This tutorial shows how to write Bucket sort program in Java. Bucket sort is also one of the linear sort algorithm which runs in O(n) time like Radix sort and Counting sort making it faster than Quick sort or Merge sort both of which run in O(n*logn) time.

Bucket sort makes some assumption about the data that it should be uniformly distributed over a range.

#### Bucket Sort Algorithm

Bucket sort works by distributing the element over different buckets. Bucket term used here is also an array and the distribution of elements to these buckets is done by using a hash function. The hash function used for calculating hash value must follow these requirements-

- It returns array indices in range 0..bucket_array_length-1
- It is ordered: if A[i] < A[j] then hash(A[i]) < hash(A[j])

The steps in Bucket sort are as follows-

- Distribute elements to the bucket array using hash function. Associate a list with each bucket array index, if two elements have a same hash i.e. there is a hash collision then append those elements to the list associated with that index.
- Sort buckets separately using any sorting technique like insertion sort or selection sort.
- Merge the buckets from top to bottom to get a sorted array.

For example if there is an input array with elements in range 0-99 as – [37, 74, 12, 45, 29, 99, 67, 85, 32, 4, 15, 9] and the hash function used is- **input_array[i]/10** then bucket array with distribution of elements as per calculated hash is as shown below-

After sorting the buckets, elements in the buckets would be arranged as given below-

#### Bucket Sort Java program

public class BucketSort { public static void main(String[] args) { int[] arr = {37, 74, 12, 45, 67, 99, 65, 29, 32, 9, 15, 4}; System.out.println("Original array- " + Arrays.toString(arr)); bucketSort(arr, 10); System.out.println("Sorted array after bucket sort- " + Arrays.toString(arr)); } private static void bucketSort(int[] arr, int bucketSize){ // Create bucket array for storing lists List<Integer>[] buckets = new List[bucketSize]; // Linked list with each bucket array index // as there may be hash collision for(int i = 0; i < bucketSize; i++){ buckets[i] = new LinkedList<>(); } // calculate hash and assign elements to proper bucket for(int num : arr){ buckets[hash(num, bucketSize)].add(num); } // sort buckets for(List<Integer> bucket : buckets){ Collections.sort(bucket); } int index = 0; // Merge buckets to get sorted array for(List<Integer> bucket : buckets){ for(int num : bucket){ arr[index++] = num; } } } // hash function used for element distribution private static int hash(int num, int bucketSize){ return num/bucketSize; } }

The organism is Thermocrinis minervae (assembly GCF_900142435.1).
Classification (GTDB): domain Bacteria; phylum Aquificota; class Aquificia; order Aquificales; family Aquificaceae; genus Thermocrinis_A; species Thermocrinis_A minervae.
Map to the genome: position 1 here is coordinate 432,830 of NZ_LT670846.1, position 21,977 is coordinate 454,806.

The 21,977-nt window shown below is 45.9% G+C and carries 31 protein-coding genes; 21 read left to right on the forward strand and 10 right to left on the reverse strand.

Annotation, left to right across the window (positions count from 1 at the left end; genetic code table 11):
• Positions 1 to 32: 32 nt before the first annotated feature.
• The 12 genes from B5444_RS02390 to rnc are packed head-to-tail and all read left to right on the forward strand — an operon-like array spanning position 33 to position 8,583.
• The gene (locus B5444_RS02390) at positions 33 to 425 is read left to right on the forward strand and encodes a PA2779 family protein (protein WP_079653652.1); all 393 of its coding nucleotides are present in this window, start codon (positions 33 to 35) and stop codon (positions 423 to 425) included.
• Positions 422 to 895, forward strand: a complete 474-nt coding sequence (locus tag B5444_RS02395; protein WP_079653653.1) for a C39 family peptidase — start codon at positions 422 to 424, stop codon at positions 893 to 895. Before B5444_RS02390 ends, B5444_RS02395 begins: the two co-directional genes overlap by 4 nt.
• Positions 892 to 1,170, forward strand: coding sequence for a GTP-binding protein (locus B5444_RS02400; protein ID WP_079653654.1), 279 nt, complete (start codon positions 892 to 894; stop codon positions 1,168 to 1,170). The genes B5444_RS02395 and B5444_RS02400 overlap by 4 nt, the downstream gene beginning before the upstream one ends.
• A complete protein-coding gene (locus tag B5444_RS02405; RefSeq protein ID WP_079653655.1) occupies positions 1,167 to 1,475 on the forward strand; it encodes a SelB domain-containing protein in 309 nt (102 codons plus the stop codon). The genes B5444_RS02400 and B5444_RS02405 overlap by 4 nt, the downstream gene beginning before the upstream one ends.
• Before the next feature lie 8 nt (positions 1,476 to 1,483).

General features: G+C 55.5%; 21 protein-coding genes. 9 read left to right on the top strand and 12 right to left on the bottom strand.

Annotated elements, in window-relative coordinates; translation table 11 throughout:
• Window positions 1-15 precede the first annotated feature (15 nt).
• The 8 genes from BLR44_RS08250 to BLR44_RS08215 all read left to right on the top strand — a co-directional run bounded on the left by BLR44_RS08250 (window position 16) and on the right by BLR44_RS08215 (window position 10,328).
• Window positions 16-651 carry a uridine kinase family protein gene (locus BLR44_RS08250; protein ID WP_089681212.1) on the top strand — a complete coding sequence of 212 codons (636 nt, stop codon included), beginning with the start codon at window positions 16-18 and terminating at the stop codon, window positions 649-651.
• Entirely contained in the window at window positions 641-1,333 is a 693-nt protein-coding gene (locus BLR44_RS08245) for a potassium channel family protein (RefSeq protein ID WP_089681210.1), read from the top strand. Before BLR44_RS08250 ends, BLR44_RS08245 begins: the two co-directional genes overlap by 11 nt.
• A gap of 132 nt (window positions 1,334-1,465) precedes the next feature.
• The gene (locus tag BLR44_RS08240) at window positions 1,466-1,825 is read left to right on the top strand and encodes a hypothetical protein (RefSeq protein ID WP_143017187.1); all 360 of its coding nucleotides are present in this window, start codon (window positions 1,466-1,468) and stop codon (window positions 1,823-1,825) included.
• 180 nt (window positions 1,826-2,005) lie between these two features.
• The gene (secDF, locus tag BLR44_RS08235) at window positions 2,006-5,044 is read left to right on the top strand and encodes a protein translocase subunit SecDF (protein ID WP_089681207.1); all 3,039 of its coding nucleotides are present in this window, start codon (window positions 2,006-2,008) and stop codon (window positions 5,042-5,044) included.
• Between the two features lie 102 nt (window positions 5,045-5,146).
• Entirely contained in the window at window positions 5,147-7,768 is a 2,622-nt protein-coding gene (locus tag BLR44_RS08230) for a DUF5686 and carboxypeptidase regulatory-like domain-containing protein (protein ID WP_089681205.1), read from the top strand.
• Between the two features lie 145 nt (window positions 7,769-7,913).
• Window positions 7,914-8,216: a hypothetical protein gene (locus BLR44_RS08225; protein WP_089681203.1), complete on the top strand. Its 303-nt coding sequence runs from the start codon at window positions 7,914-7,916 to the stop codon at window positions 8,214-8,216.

__Output__

Original array- [37, 74, 12, 45, 67, 99, 65, 29, 32, 9, 15, 4] Sorted array after bucket sort- [4, 9, 12, 15, 29, 32, 37, 45, 65, 67, 74, 99]

#### Bucket sort time and space complexity

Average time complexity of Bucket sort is **O(n + k)** where O(k) is the time for creating bucket array and O(n) is the time needed for putting input array elements to the bucket. There are other loops too iterating arrays taking O(n) time but note that O(3n + k) is also considered as O(n + k) as constants are not counted in Big O notation.

In Bucket sort k extra space for bucket array is required. Also there are lists associated with each bucket index where total n elements are stored making total length for lists equal to n. Thus the space complexity of bucket sort is **O(n + k)**.

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